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“If another governor asked about climate change, Arnold would say: ‘I’ll send Terry up there. He’ll tell you all about it”

The Terry Tamminen (above) and Arnold Schwarzenegger (right) double act is still going strong with the launch of the R20 project

approval ratings at a soul-destroying 20% – there is no doubt his administration kicked some serious ass on the environmental front. Following an executive order in 2005 for

an 80% reduction in California’s greenhouse gas emissions by 2050 (the first such goal in the world), the Global Warming Solutions Act (AB32) was signed into law in September 2006, establishing a robust, science-based pro- gramme of regulatory and market mechanisms to make it happen. Eight other states have since tried to follow in California‘s progres- sive footsteps.

On Arnie’s watch there was a solar revo- lution (the Million Solar Roofs Initiative), a $3B incentive programme through the state’s utility regulators

(which was subsequently

codified in statute by the Legislature). The initiative aims to install 3,000MW of solar and reduce greenhouse gases by 3M tonnes annu- ally, and has built a job-rich new industry in the state, which is now the third largest user, installer and manufacturer of solar power in the world. The intensive technological ramp- up has also served to markedly bring down the technology’s cost on the global stage. There was a drive to accelerate California’s Renewable Portfolio Standard (RPS) to ensure that by 2010, 20% of energy would hail from wind, solar (PV and thermal; rooftop and utility scale), geothermal, biomass; and other renewable sources, with the figure rising to 33% by 2020. To date, the approach has been replicated in 36 additional US states. In the built environment, energy plummet- ed by 25% (from a baseline of 2003) thanks to a mixture of retrofits, retro-commissioning

20 | Sustainable Business | February 2011

(“tuning up” existing building infrastruc- ture) and new building standards (US Green Building Council LEED Silver or better). Again, the approach has been mimicked, this in 42 other states.

There was plenty of breakthroughs in the transport sector too, including the world’s first Hydrogen Highway Network (a technol- ogy that, Tamminen says, will “probably put battery cars in their grave”) and Low Carbon Fuels Standard.

Old-school conservationists could rejoice too with protection offered for 25M acres of land through the Sierra Nevada Conservancy, 13,000 pristine acres of Hearst Ranch and over 200,000 acres of Tejon Ranch, as well as mil- lions of acres of ocean parks.

Critics at the time accused Schwarzenegger of publicity-seeking political opportun- ism over genuine environmental credo, but Tamminen is having none of it. “Most people looked at his movies, how he blows up stuff, smokes cigars, and how he is a Republican and nobody could imagine he’d care about the environment. But he did,” Tamminen explains. “He has all of his life.” “People ask me: ‘Why’s that’? Particularly when Republicans weren’t getting it. Part of it is that he is European. He has this world view that isn’t just confined to his own politi- cal party.” Having laid the groundwork for AB32, Tamminen left the administration in August 2006 with Schwarzenegger’s bless- ing to “Johnny Appleseed” the template for sub-national government-level green action beyond the borders of the Sunshine State. Even then, he still counselled his former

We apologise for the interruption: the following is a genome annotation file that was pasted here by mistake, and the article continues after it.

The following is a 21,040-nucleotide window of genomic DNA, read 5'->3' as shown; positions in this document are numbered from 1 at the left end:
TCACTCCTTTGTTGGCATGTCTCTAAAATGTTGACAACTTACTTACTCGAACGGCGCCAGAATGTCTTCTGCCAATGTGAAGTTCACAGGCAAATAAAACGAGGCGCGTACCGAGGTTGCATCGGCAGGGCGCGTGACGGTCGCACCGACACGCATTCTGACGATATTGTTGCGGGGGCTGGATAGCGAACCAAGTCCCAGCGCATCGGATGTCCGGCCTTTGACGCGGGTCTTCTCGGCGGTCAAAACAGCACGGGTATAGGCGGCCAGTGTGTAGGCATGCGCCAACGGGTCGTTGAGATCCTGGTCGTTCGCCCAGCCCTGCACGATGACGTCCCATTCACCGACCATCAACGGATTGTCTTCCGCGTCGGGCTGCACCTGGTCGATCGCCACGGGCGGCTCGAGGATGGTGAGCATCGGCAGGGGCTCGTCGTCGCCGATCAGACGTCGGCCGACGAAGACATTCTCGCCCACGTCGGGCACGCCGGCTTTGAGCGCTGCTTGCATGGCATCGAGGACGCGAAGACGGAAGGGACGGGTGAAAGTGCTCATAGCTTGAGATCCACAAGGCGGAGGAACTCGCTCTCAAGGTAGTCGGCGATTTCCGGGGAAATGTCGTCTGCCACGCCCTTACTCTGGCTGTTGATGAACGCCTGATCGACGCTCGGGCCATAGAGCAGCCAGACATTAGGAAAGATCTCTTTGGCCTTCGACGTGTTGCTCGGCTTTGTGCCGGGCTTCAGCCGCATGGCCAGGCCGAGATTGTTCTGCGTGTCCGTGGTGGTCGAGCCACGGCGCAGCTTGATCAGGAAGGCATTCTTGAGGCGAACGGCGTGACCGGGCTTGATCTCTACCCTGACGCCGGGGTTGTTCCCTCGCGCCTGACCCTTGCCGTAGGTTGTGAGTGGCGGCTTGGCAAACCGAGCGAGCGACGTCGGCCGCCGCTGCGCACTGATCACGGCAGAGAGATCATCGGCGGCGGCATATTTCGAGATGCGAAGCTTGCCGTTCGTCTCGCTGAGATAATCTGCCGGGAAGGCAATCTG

boss once or twice a week, not to mention pitching in to spread the good word whenever circumstances dictated.

“If another governor or premier called to ask about climate change, Arnold would say: ‘I’ll send Terry up there. He’ll tell you all about it. You’ll be an action hero’ and all those things’,” says Tamminen, again channelling that unmistakable Austrian cadence. The double act is still going strong; just before Schwarzenegger stepped down he launched the R20, a project masterminded by Tamminen to form a coalition of sub-national low-carbon project incubators comprising regional, state and provincial governments, observer nations and corporations. With office space donated by the UN in Geneva, R20 currently counts 106 members, including participation from China in the shape of nine major provinces and eight cities, all of which constitutes around 10% of the world’s economy.

When all memberships are formalised by the middle of the year, Tamminen estimates that figure will rise to 20%.

By all accounts, Schwarzengger appears to continue lending his muscle to the cause. “I think R20 is going to be one of the primary ways of solving this climate crisis, because clearly our international institutions and national ones are not making enough progress,” he notes.

“The UNFCCC process was good as far as it got with Kyoto, but it has run out of steam. The US congress has not acted and that has given China, India and others an excuse not to act. Einstein said the definition of insan-

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